For me personally, in my experiences, having epilepsy really hasn’t impacted my loved ones or my day-to-day life, mainly because my seizures are controlled by medication. For the most part, I would say it doesn’t really impact my life or my loved one’s lives. The frustrations or challenges I would say that we do experience from time to time would just be the anxieties and worries that do accompany just having … For my family members, for having me having epilepsy, there is always that anxiety present, anytime I’m driving, anytime I’m not directly in their sight, they are worried. Anytime I’m in the bath, they worry. And so despite the fact that I have been seizure free for a few years, I think that anxiety will always linger. Despite the fact that I’m 23, my mom and my grandma call me every single day to make sure that I’ve taken my medication, et cetera. I guess the biggest challenge is for lack of a better word, it is more just, again, the trepidations that come with me having epilepsy. One that’s shared between me and my family is more just the concern for when I will have a seizure. Again, despite the fact that I haven’t had one in a few years, that worry, I think is always going to be there and it definitely pops up when there are moments that could be triggered. For example, on nights where I haven’t really slept that well, my family worries a lot that I could have a seizure. That can be very frustrating for me too, as a recent college graduate who really enjoys my independence. To adjust to these challenges, since there aren’t many, we really haven’t done much. I would just say establishing healthy boundaries with my loved ones and just letting them know that I know how to manage my care and that I’ll be okay, but also giving them the compassion that I would want extended to me and giving them the knowledge that I have taken my medication that I am okay and just being as safe as possible.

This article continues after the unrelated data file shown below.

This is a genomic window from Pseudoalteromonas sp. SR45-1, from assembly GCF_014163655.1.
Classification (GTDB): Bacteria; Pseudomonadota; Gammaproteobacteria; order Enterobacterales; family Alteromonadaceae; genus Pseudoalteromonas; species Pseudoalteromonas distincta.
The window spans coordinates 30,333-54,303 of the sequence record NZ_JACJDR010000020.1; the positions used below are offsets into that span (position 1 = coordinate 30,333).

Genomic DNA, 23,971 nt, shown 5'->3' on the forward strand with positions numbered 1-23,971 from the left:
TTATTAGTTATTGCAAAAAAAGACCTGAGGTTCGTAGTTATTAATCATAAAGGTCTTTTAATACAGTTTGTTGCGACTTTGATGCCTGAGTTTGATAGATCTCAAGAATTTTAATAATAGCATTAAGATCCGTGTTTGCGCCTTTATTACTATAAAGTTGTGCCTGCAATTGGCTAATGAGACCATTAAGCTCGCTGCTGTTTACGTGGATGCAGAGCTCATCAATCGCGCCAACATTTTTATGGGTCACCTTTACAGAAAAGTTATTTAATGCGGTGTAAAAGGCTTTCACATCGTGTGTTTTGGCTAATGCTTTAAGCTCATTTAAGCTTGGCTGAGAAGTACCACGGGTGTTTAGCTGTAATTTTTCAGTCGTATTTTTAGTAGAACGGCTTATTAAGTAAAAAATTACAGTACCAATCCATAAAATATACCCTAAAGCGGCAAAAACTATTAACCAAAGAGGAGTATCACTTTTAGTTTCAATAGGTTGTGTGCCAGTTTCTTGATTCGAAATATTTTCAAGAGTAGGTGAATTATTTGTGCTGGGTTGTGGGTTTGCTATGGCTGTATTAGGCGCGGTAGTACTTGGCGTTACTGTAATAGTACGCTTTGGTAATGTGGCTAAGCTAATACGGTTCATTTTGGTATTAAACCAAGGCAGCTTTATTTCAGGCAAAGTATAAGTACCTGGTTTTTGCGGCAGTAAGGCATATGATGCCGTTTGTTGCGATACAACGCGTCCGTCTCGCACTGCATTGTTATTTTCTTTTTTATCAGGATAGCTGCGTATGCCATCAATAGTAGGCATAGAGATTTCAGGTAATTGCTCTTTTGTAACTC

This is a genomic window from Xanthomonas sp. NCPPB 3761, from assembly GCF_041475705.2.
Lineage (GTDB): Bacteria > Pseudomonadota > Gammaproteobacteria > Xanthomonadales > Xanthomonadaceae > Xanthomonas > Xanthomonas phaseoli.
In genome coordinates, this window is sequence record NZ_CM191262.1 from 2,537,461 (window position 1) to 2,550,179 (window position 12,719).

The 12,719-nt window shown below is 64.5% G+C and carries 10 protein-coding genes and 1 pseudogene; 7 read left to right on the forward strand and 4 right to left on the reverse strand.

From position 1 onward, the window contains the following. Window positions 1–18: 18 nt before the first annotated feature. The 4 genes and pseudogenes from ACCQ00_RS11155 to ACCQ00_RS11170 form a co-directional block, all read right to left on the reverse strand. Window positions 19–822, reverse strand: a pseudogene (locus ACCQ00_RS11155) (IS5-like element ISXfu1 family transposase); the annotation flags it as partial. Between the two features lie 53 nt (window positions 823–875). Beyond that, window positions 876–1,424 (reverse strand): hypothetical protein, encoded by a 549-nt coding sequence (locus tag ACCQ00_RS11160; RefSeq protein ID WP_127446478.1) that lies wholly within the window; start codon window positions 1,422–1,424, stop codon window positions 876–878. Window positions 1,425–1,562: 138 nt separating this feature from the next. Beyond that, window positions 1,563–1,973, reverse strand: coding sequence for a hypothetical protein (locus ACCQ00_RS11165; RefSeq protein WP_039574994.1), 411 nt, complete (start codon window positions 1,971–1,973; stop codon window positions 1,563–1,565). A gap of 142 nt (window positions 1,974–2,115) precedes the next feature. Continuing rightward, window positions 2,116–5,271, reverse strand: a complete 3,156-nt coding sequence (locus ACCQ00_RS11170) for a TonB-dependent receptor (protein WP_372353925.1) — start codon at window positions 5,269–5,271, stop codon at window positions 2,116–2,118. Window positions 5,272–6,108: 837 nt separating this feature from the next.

My son’s epilepsy affects every aspect of every minute of our day. He’s had seizures where he’ll just fall and hit the ground and bruise his face. He’s broken his nose that way. So it’s constantly watching him and monitoring him and making sure that he’s in a place where he’s safe in case something happens.